Grease compatibility is often a consideration for end users and suppliers when switching from one grease to another. Grease compatibility should be based on several factors: Base Oil, Thickener Type and Additives. The reason all three should be considered is due to the fact that grease consists of three main components – Base oil, thickeners and additives. Charts for grease compatibility can be contradictory and misleading because they base compatibility on thickener only. It is also recommended to know the application; seal material and metallurgy should be considered.
Compatibility studies are usually in accordance with ASTM D6185 test procedure. In this procedure grease is mixed in following at 90:10, 50:50 and 10:90 mixtures of the two greases are prepared by the prescribed methodology and tested for primary tests (i.e., drop point, shear stability and storage stability at elevated temperatures). Additional secondary testing may need to be done based on results of the primary testing.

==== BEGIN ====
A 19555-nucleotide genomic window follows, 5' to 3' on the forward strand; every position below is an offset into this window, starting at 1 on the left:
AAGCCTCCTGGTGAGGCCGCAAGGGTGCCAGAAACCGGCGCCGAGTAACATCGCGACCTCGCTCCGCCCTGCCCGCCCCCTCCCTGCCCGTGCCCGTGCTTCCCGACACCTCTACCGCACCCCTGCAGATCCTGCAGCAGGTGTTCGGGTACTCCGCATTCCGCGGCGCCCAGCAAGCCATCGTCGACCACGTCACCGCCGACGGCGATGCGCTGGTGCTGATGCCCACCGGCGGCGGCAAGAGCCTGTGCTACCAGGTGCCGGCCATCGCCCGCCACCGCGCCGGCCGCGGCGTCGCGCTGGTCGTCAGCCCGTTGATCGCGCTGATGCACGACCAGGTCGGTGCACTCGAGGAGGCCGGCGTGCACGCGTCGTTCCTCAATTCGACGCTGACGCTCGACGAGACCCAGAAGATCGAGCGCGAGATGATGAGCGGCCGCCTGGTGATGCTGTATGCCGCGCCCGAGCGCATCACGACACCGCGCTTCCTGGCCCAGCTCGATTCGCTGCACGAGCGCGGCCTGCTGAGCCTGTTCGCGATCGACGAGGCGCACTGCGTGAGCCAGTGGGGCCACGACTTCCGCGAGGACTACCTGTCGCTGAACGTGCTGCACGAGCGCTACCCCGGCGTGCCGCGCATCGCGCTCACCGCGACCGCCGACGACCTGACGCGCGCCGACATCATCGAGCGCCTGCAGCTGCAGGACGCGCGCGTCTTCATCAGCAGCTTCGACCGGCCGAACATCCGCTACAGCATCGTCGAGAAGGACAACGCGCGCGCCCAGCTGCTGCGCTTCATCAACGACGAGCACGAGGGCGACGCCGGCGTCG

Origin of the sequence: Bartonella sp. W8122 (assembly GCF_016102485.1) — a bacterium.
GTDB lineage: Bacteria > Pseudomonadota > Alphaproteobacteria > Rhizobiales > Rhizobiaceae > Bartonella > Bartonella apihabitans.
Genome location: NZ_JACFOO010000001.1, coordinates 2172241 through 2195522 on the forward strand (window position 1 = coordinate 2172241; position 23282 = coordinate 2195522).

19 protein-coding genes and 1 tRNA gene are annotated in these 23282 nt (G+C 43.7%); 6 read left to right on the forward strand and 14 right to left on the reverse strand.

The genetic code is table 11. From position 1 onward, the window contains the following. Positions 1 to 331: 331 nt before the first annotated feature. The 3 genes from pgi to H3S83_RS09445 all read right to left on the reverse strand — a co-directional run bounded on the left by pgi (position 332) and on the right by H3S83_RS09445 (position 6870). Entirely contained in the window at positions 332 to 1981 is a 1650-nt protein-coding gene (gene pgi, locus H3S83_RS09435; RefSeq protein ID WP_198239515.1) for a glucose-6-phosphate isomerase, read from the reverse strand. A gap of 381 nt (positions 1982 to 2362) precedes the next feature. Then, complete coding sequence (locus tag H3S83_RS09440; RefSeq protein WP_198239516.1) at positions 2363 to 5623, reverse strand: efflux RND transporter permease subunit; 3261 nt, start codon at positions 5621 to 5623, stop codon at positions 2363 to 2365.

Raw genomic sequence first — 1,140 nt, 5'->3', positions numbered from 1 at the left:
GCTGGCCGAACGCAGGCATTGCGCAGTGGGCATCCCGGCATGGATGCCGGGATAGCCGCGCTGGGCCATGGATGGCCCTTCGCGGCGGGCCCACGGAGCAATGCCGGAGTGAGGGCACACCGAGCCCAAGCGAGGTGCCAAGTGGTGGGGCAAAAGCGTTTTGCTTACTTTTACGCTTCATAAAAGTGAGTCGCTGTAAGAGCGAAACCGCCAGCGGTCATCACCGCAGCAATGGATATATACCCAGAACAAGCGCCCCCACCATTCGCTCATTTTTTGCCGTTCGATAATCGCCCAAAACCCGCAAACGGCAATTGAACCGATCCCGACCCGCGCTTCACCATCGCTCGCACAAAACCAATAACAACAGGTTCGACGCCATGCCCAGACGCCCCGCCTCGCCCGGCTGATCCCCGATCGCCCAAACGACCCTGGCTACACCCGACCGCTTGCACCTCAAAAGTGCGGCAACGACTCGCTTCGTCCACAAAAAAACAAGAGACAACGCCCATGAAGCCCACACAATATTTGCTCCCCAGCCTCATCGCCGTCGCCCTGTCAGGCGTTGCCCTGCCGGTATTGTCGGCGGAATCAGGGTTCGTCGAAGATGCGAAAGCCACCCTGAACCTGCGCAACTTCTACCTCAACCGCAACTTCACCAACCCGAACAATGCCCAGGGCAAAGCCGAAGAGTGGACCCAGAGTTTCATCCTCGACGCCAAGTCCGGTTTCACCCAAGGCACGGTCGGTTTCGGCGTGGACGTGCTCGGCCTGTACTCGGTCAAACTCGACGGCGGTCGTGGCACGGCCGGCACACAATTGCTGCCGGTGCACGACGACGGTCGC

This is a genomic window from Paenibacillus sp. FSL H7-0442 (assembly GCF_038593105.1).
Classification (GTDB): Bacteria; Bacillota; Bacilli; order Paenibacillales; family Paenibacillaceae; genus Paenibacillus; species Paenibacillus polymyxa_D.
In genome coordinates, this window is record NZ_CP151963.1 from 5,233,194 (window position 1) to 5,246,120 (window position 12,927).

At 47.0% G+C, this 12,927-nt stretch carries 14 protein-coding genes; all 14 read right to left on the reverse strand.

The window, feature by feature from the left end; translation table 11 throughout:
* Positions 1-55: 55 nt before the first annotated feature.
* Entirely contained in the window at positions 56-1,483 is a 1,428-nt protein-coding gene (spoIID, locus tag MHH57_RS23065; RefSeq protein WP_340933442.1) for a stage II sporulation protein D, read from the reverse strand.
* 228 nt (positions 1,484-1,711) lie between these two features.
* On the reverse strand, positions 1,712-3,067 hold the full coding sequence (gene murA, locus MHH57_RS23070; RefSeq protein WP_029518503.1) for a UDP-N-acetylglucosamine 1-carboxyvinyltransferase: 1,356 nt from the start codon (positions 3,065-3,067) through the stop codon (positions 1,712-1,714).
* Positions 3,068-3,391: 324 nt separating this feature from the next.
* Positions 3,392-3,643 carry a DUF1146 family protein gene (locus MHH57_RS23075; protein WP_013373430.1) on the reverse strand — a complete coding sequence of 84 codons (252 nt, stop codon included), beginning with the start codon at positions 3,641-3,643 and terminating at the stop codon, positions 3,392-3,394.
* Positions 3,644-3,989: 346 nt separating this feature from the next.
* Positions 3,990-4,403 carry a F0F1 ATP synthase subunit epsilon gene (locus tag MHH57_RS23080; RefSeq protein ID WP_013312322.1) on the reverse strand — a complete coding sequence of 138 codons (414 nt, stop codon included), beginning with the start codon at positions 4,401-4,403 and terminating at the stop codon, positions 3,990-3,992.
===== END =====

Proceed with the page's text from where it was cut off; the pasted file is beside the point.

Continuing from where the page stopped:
Switching from one grease to another, even if incompatible, can be done with the proper steps and care. Although incompatible grease can be very detrimental to equipment and seals, following proper steps can help to eliminate damage or issues. Either a clean and dry component, new component or increase in greasing intervals, or emptying the system and recharging with new grease are just a few ways to switch from one grease to another. The term “Grease Incompatibility” can be somewhat over-rated and scary to the end user. With proper steps and consideration switching grease brands or types can be done without damage or concern for equipment.
In conclusion, following OEM recommendations should be first consideration. Always assume that greases are incompatible and follow proper steps to ensure equipment life. Using your supplier’s knowledge of their products can help to switch and even consolidate grease.